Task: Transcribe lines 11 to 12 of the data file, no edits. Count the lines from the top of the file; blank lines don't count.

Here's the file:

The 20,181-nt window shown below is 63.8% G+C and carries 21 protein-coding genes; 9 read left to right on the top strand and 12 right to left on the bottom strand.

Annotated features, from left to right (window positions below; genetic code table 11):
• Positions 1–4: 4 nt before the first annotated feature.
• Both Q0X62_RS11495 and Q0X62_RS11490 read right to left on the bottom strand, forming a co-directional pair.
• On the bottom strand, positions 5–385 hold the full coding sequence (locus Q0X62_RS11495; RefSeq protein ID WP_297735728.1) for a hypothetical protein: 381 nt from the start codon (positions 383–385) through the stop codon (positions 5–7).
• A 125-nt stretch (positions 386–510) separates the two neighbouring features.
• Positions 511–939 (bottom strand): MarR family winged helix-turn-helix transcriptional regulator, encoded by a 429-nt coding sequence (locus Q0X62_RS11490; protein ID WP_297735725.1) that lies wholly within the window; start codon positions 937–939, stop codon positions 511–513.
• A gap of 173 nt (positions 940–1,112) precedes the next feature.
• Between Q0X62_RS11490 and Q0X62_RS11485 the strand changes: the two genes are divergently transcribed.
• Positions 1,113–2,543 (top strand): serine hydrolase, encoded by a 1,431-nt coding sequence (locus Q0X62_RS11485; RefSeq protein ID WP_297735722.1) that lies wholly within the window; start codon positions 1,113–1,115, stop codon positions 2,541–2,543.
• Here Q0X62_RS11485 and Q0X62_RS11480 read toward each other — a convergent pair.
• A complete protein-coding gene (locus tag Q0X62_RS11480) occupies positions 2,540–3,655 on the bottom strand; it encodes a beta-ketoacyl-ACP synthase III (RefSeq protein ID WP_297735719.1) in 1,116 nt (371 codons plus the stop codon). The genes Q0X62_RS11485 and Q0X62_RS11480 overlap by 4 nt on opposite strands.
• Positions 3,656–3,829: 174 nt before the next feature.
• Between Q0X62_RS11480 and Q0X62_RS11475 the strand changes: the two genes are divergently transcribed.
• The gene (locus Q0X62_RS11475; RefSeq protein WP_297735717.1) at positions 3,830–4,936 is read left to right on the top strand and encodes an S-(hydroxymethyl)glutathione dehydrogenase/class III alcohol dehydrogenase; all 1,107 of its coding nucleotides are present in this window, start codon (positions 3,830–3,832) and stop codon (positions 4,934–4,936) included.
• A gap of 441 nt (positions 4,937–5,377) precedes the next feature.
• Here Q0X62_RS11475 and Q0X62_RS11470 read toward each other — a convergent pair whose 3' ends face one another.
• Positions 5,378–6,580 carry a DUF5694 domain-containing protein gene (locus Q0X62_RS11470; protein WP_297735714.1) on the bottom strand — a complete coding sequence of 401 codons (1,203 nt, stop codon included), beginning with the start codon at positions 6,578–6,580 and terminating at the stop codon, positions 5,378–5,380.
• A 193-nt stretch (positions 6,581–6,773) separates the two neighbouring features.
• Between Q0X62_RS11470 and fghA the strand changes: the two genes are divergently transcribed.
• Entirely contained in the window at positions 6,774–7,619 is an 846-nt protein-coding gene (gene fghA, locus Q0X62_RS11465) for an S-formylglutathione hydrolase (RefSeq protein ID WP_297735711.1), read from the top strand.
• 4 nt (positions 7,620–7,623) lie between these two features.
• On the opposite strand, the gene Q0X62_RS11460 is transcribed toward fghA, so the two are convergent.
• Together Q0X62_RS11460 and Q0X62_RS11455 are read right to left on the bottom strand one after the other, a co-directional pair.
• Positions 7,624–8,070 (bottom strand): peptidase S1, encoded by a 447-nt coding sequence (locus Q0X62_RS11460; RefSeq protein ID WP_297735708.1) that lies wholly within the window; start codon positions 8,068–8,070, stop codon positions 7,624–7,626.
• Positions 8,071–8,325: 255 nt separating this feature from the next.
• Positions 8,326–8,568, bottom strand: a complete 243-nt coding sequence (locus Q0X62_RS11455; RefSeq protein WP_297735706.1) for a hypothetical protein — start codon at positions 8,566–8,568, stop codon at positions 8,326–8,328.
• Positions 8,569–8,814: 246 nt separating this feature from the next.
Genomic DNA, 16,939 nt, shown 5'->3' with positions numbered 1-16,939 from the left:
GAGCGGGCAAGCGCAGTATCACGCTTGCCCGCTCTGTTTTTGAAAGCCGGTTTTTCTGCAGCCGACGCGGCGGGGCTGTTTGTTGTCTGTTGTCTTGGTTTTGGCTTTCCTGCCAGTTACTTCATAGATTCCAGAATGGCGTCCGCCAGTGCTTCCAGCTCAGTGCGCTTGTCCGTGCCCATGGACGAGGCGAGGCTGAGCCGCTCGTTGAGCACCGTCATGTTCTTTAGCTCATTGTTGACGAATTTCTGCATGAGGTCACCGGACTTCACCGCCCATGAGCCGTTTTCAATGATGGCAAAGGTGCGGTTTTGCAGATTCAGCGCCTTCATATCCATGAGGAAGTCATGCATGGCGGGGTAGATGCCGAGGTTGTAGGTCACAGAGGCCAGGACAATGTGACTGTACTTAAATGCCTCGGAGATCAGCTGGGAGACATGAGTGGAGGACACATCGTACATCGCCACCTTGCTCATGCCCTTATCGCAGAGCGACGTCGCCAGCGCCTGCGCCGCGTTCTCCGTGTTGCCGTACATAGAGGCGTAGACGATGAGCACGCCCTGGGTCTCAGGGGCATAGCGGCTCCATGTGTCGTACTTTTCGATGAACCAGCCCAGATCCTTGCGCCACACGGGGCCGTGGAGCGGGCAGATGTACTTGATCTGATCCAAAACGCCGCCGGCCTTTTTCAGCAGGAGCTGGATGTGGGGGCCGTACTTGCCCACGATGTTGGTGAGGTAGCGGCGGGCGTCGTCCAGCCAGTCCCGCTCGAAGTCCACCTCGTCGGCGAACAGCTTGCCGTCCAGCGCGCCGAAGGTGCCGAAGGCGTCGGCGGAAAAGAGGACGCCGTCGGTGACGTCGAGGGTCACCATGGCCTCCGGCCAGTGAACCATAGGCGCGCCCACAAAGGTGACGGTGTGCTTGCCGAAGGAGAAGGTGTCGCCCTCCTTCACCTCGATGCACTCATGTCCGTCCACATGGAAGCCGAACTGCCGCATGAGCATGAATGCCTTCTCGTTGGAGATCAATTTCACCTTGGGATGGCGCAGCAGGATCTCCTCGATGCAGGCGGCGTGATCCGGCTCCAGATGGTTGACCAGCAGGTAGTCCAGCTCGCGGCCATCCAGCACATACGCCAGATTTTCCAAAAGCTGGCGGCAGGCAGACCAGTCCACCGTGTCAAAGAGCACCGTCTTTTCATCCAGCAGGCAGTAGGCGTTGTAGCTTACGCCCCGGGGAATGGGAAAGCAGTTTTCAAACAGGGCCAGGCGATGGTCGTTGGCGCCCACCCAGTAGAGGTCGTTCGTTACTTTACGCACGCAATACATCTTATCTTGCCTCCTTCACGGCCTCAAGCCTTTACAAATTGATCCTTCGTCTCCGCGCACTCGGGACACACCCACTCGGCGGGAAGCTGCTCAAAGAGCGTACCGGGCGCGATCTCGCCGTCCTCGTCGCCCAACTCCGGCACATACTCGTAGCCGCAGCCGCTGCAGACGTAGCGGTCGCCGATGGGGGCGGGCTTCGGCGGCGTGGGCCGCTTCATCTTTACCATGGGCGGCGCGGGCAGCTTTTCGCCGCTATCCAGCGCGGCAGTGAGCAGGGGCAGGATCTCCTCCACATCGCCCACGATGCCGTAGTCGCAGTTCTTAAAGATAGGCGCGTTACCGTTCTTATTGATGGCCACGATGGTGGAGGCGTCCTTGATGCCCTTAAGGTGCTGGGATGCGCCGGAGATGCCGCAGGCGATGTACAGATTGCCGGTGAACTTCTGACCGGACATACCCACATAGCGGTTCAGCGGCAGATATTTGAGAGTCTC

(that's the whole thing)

• Here Q0X62_RS11485 and Q0X62_RS11480 read toward each other — a convergent pair.
• A complete protein-coding gene (locus tag Q0X62_RS11480) occupies positions 2,540–3,655 on the bottom strand; it encodes a beta-ketoacyl-ACP synthase III (RefSeq protein ID WP_297735719.1) in 1,116 nt (371 codons plus the stop codon). The genes Q0X62_RS11485 and Q0X62_RS11480 overlap by 4 nt on opposite strands.